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How deployments specify permissions

This learning path has covered numerous security context constraints (SCCs) concepts — predefined and custom, how they specify permissions, and how they’re assigned to service accounts. So when does an SCC ever actually get used? This article answers that question by showing you how deployments specify permissions, and by walking you through the SCC admission process.

An SCC is used by a deployment that contains an application that requires additional permissions to run correctly. The deployer specifies these permissions by configuring two fields in the deployment manifest. A deployer uses a deployment manifest to create a deployment, the object that deploys and manages pods. Here is an example of a YAML deployment manifest:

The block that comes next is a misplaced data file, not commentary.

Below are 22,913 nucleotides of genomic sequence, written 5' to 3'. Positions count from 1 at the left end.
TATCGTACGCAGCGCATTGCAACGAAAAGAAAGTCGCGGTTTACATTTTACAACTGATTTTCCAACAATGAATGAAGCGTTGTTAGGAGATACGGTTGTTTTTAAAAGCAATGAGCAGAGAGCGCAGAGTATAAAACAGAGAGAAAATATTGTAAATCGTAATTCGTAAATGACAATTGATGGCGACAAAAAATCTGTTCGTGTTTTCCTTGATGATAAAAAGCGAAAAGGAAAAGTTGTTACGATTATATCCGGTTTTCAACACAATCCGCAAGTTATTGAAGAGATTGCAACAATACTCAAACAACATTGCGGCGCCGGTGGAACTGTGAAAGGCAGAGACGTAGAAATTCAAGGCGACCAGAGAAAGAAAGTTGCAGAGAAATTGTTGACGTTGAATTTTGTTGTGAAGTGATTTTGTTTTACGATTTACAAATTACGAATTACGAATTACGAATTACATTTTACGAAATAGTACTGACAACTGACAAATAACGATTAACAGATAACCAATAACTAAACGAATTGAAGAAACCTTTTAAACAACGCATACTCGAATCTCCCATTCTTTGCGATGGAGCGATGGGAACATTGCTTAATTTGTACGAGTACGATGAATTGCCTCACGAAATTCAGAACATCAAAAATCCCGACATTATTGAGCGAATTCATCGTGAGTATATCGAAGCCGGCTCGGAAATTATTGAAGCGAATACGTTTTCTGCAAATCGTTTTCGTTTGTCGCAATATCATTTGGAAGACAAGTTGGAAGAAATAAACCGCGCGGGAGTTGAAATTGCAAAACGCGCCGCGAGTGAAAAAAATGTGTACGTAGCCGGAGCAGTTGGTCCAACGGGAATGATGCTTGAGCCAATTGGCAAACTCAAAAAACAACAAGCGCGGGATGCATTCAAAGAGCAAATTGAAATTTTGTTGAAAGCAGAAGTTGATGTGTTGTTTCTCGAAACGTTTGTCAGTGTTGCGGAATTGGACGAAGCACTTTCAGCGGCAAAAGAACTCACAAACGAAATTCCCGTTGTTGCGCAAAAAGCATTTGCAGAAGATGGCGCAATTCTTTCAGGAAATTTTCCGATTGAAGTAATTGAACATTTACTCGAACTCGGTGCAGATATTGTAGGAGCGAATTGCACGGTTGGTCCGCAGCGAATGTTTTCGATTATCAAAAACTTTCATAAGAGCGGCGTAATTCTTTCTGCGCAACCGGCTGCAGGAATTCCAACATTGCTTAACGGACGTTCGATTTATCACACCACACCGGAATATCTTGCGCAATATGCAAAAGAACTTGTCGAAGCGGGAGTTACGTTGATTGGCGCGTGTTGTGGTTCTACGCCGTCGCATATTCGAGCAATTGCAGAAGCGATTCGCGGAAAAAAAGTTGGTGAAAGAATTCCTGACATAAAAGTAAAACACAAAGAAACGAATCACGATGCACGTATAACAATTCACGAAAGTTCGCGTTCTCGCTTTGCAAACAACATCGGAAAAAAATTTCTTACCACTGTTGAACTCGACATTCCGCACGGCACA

apiVersion: apps/v1
kind: Deployment
metadata:
  name: my-test-app
spec:
  selector:
    matchLabels:
      app: scc-article-sc-sa
  template:
    metadata:
      labels:
        app: scc-article-sc-sa
    spec:
      serviceAccountName: my-custom-sa
      securityContext:
        fsGroup: 5555
      containers:
      - image: ubi8/ubi-minimal
        name: ubi-minimal
        command: ['sh', '-c', 'echo "Hello from user $(id -u)" && sleep infinity']
        securityContext:
          runAsUser: 1234
          runAsGroup: 5678
          capabilities:
            add: ["SYS_TIME"]
        volumeMounts:
        - mountPath: /var/opt/app/data
          name: data
      volumes:
      - emptyDir: {}
        name: data

When the application running in a pod requires additional permissions, the deployment must request those permissions — so the deployer must specify them in the manifest. The deployer uses two fields to specify the permissions: